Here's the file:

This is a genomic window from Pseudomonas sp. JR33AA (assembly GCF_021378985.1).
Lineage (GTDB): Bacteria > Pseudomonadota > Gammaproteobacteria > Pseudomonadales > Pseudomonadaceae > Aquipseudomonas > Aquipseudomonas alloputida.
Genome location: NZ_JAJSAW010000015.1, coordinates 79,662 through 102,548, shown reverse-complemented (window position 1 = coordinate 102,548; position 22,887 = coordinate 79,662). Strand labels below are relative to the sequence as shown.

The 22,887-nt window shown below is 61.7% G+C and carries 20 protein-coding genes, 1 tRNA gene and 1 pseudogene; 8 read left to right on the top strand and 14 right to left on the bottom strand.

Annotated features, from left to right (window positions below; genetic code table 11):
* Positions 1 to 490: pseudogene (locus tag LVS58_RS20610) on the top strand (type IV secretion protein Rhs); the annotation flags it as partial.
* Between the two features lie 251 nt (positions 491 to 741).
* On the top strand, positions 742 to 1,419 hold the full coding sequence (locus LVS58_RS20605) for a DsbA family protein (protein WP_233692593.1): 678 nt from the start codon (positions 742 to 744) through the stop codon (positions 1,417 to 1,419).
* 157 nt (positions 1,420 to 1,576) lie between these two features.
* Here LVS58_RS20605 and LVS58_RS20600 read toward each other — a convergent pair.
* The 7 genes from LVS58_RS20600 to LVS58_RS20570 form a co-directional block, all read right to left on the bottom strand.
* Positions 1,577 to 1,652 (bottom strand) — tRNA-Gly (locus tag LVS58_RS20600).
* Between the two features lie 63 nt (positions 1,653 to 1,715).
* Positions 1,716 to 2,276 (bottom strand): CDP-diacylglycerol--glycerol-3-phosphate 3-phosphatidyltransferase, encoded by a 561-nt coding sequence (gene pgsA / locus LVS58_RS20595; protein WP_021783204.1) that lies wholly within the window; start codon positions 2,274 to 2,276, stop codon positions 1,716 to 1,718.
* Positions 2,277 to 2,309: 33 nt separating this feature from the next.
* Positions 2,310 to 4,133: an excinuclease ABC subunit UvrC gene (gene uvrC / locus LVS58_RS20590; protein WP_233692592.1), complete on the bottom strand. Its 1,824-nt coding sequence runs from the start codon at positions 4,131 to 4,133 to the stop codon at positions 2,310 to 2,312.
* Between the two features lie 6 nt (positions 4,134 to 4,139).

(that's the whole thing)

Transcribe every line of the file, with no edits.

This is a genomic window from Pseudomonas sp. JR33AA (assembly GCF_021378985.1).
Lineage (GTDB): Bacteria > Pseudomonadota > Gammaproteobacteria > Pseudomonadales > Pseudomonadaceae > Aquipseudomonas > Aquipseudomonas alloputida.
Genome location: NZ_JAJSAW010000015.1, coordinates 79,662 through 102,548, shown reverse-complemented (window position 1 = coordinate 102,548; position 22,887 = coordinate 79,662). Strand labels below are relative to the sequence as shown.

The 22,887-nt window shown below is 61.7% G+C and carries 20 protein-coding genes, 1 tRNA gene and 1 pseudogene; 8 read left to right on the top strand and 14 right to left on the bottom strand.

Annotated features, from left to right (window positions below; genetic code table 11):
* Positions 1 to 490: pseudogene (locus tag LVS58_RS20610) on the top strand (type IV secretion protein Rhs); the annotation flags it as partial.
* Between the two features lie 251 nt (positions 491 to 741).
* On the top strand, positions 742 to 1,419 hold the full coding sequence (locus LVS58_RS20605) for a DsbA family protein (protein WP_233692593.1): 678 nt from the start codon (positions 742 to 744) through the stop codon (positions 1,417 to 1,419).
* 157 nt (positions 1,420 to 1,576) lie between these two features.
* Here LVS58_RS20605 and LVS58_RS20600 read toward each other — a convergent pair.
* The 7 genes from LVS58_RS20600 to LVS58_RS20570 form a co-directional block, all read right to left on the bottom strand.
* Positions 1,577 to 1,652 (bottom strand) — tRNA-Gly (locus tag LVS58_RS20600).
* Between the two features lie 63 nt (positions 1,653 to 1,715).
* Positions 1,716 to 2,276 (bottom strand): CDP-diacylglycerol--glycerol-3-phosphate 3-phosphatidyltransferase, encoded by a 561-nt coding sequence (gene pgsA / locus LVS58_RS20595; protein WP_021783204.1) that lies wholly within the window; start codon positions 2,274 to 2,276, stop codon positions 1,716 to 1,718.
* Positions 2,277 to 2,309: 33 nt separating this feature from the next.
* Positions 2,310 to 4,133: an excinuclease ABC subunit UvrC gene (gene uvrC / locus LVS58_RS20590; protein WP_233692592.1), complete on the bottom strand. Its 1,824-nt coding sequence runs from the start codon at positions 4,131 to 4,133 to the stop codon at positions 2,310 to 2,312.
* Between the two features lie 6 nt (positions 4,134 to 4,139).